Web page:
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Breathing new life into battle against disease

James Doohan was a victim of IPF

James Doohan was a victim of IPF

  • by JAMES CANT
 

Resources and investment must be improved, says James Cant

IPF. Three fairly innocuous letters. It might be a firm of accountants, the model number on a printer, or a particularly dull tax form. It doesn’t sound exciting. It doesn’t sound like a problem. It certainly doesn’t sound deadly. But the truth could shock you.

IPF – Idiopathic Pulmonary Fibrosis – is a chronic and progressive lung disease. Around 15,000 people in the UK are living with a diagnosis of IPF and at present there are 5,000 new cases diagnosed every year. IPF patients can expect to survive an average of three years from diagnosis, with only one in five surviving for more than five years. Around 5,000 people will die of this disease in 2014, and that number is only going up. This means that more people die each year from IPF than from better known diseases such as ovarian cancer, kidney cancer and leukaemia yet most people – and even many doctors – have never heard of this devastating condition. That must change.

The term “idiopathic” means the origin and cause of the disease is not known, but we do understand much about its effects. It causes scarring of the lungs and hinders a person’s ability to breathe as the amount of oxygen that can pass from the lungs into the blood has been significantly reduced. The main symptoms are similar to other lung diseases, including breathlessness, a persistent dry cough, tiredness, loss of appetite and weight loss. Over time, its symptoms are associated with a decline in lung function, a reduced quality of life, and ultimately death. Short of a lung transplant, there is no cure for IPF yet known.

But we are starting to see the first signs of a possible light at the end of what has been a very dark tunnel. Although we can’t yet repair the damaged areas of the lung, emerging treatments are showing encouraging effects in slowing the progress of the disease. We’re also fortunate in Scotland to have a tight-knit and growing community of scientists, doctors, nurses and other professionals working in this field. They work across all corners of the country but come together regularly to share best practice and experience on nationwide basis.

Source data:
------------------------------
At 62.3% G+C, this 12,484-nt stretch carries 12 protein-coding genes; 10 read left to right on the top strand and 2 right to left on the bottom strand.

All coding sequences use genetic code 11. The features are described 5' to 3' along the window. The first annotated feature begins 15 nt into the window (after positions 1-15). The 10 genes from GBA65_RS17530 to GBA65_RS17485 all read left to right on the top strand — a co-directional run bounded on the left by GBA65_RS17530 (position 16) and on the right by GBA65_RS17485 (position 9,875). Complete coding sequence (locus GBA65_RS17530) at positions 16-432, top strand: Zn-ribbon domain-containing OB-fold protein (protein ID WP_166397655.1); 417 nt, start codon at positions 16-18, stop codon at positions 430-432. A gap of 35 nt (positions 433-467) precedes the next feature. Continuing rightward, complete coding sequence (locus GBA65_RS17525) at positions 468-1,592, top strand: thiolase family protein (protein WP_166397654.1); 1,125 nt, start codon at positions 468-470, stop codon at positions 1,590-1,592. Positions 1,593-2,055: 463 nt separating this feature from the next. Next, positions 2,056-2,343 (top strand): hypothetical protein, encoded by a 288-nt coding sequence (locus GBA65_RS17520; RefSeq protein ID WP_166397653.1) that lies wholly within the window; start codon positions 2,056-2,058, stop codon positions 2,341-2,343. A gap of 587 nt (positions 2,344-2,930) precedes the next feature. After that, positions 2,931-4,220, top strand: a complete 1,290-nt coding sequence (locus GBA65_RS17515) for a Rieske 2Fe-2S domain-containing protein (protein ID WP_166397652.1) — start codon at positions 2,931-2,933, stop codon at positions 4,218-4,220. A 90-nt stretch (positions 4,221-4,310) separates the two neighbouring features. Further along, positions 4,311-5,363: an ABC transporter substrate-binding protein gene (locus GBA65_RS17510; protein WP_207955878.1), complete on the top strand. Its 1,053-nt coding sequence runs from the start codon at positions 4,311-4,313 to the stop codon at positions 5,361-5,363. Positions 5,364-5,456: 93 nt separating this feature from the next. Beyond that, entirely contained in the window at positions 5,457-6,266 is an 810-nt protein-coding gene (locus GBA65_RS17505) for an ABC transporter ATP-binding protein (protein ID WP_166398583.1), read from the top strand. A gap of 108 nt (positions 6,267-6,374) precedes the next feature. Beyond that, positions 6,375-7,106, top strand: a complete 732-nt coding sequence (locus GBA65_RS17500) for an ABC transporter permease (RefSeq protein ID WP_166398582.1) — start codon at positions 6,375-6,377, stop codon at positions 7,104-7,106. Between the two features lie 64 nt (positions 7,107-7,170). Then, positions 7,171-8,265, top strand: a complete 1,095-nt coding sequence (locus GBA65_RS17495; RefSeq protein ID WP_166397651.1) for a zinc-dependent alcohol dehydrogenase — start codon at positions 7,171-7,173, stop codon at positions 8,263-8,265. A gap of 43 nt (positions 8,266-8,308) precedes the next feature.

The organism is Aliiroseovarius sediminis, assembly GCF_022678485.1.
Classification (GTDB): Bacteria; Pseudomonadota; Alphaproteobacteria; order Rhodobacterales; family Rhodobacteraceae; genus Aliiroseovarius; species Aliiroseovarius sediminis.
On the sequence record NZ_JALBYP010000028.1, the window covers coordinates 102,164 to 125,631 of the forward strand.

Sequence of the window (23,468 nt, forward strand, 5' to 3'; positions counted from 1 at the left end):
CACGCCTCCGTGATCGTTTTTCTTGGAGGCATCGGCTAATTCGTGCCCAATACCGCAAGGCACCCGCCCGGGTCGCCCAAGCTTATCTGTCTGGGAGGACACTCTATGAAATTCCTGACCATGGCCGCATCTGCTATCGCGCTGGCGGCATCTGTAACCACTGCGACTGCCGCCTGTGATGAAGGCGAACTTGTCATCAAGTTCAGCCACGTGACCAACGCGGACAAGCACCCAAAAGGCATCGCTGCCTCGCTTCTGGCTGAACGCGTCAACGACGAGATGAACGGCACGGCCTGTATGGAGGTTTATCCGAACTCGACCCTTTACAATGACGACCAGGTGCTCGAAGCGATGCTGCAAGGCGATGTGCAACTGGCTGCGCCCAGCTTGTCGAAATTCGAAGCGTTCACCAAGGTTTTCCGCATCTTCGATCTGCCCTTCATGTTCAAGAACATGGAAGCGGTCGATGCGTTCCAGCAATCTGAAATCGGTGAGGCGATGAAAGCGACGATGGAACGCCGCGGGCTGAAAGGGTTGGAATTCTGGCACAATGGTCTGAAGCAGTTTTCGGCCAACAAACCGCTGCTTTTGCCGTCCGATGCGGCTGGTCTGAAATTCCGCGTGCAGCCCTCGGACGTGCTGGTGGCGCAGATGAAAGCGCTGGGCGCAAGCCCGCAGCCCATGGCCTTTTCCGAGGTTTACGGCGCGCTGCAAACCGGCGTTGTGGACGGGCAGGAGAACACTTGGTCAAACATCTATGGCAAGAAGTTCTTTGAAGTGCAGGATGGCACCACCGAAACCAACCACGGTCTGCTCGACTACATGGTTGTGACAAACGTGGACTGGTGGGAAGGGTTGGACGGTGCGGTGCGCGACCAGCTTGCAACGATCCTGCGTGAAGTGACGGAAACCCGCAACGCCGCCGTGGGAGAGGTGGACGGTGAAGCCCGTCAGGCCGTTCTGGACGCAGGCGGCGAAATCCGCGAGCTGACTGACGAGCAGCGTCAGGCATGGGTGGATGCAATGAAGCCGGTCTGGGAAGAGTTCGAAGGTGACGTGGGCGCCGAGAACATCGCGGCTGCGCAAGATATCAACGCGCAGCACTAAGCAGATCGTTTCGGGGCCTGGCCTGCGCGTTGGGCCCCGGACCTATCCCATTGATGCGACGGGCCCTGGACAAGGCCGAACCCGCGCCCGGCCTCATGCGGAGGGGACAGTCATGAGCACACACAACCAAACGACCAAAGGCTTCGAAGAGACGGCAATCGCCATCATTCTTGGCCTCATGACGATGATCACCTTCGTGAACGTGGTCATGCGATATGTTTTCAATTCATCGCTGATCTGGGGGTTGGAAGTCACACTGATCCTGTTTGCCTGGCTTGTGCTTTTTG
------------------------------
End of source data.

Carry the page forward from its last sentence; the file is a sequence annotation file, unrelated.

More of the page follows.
One of these world-leading experts is Dr Nik Hirani of University of Edinburgh, who said: “Five years ago it seemed unlikely there would be a drug treatment for IPF that ‘worked’ and would be available in the foreseeable future. Now we have one drug licenced and approved for use and another which, based on new clinical trial data, may also be available to NHS patients within 12 months. No-one claims these drugs cure IPF, but in appropriately selected patients both drugs appear to slow the rate at which the disease progresses. As with all powerful drugs, there are side-effects and not all patients will benefit from treatment, so it is heartening to know there are on-going studies of novel drugs that carry with them the hope for a treatment that stops the disease and improves well-being and life expectancy.”

But much more needs to be doneand the British Lung Foundation has identified IPF as a priority. We’re funding programmes to study the causes the disease and find new and innovative ways to stop it. And we’ve launched an IPF Patients’ Charter to ensure that all people affected by this condition are able to access appropriate treatment and support consistently around the country.

A key element of this is early and accurate diagnosis and fast-track access to a dedicated multi-disciplinary team of expert medics working together. This level of support can transform the quality of care received by IPF patients and their carers. Getting there will require a modest level of investment and new capacity, but we know it’s worth it. It’s also an area where co-operation across Health Board boundaries can pay dividends in terms of patient experience and efficiency.

So far the signs are encouraging. Scotland’s respiratory clinicians are working together across the nation to maximise the expertise and support they can offer to patients. And the Scottish Government has signalled its support for a Scotland-wide response to this terrible disease.

We now need similar leadership and commitment from Health Boards around the country to identify innovative ways of working in partnership to maximise the services and support that can be offered, even while budgets and resources come under continual pressure. As we look ahead to a day when we have a cure for IPF, we all need to work together to provide support for those people affected by the daunting challenge of facing IPF ‘in the here and now’.

• Dr James Cant is head of BLF Scotland & Northern Ireland www.blf.org.uk/scotland

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